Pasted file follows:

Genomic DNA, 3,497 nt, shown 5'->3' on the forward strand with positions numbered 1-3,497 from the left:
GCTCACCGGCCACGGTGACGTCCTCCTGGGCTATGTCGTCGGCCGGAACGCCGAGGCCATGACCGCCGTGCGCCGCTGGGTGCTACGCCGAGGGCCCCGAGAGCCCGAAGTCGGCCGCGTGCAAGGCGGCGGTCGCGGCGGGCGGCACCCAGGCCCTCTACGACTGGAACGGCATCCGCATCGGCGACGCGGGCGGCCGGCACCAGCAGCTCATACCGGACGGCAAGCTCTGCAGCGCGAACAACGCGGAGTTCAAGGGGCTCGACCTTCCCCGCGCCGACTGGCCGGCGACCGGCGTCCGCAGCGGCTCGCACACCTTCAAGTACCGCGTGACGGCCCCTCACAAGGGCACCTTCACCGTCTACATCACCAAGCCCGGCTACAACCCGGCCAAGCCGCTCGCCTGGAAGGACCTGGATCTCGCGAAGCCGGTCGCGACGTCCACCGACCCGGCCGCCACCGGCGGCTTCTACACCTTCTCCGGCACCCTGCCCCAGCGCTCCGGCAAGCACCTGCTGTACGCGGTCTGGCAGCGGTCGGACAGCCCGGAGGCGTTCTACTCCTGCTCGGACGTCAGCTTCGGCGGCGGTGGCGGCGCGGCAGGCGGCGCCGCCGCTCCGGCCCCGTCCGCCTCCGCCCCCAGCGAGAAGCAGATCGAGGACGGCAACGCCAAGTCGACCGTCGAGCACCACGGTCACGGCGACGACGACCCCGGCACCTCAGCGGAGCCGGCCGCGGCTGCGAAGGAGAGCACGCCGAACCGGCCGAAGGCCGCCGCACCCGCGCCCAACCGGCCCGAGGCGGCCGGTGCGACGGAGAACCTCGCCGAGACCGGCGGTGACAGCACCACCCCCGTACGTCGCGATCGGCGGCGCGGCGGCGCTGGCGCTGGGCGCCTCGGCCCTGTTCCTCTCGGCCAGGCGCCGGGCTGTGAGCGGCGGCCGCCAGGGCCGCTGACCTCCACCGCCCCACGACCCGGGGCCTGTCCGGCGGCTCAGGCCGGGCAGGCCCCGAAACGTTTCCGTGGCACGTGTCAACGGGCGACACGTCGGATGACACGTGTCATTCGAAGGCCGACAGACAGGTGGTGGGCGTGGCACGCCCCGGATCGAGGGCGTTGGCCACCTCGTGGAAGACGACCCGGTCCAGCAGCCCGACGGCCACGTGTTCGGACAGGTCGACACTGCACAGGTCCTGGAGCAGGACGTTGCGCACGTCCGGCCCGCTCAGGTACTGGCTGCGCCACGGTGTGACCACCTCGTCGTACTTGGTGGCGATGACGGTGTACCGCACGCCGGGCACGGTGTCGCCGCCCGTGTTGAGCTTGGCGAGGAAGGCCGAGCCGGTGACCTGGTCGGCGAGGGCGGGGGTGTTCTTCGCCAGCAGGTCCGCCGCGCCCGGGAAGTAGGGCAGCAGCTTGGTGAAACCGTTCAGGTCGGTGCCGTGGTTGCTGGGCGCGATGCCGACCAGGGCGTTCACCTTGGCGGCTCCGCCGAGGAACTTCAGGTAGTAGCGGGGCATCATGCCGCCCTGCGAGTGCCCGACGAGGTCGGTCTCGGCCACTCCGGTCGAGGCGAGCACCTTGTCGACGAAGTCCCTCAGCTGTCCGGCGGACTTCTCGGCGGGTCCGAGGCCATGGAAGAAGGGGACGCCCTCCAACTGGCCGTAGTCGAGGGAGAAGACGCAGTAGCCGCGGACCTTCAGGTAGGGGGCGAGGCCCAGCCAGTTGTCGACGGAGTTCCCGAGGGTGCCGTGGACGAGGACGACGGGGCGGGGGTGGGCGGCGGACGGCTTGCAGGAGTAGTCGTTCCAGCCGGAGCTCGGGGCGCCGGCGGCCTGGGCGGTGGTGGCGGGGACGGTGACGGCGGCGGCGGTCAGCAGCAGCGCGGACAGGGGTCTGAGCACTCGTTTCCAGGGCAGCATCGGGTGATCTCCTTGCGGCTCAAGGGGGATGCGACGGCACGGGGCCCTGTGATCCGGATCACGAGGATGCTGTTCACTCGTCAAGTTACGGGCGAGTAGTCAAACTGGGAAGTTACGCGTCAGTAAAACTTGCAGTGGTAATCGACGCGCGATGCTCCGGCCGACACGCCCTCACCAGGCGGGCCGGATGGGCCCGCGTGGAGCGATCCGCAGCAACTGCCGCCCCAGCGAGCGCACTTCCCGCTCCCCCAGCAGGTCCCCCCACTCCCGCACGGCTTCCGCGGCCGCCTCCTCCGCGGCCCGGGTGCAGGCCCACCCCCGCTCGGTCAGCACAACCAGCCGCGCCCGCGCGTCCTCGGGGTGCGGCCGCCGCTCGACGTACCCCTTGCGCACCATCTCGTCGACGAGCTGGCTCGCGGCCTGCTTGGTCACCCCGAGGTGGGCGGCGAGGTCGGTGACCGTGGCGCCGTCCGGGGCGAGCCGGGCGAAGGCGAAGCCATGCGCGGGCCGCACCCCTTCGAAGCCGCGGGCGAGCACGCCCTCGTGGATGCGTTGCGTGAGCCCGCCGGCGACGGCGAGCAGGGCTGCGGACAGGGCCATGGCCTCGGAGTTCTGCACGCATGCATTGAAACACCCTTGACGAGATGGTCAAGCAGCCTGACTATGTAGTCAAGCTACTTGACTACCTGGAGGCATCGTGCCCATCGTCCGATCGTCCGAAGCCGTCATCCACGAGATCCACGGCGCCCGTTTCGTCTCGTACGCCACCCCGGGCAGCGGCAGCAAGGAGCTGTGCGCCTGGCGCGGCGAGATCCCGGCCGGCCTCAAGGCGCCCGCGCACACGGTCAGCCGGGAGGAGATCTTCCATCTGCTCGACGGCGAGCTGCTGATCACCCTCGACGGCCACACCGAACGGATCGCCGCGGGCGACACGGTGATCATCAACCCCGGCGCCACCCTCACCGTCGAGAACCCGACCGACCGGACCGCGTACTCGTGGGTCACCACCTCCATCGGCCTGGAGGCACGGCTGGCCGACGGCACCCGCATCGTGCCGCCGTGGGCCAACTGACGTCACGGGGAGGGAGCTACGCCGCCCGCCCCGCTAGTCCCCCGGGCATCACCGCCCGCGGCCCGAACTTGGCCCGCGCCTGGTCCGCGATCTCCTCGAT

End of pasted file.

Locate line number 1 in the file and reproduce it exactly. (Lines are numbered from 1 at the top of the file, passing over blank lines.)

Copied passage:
Genomic DNA, 3,497 nt, shown 5'->3' on the forward strand with positions numbered 1-3,497 from the left: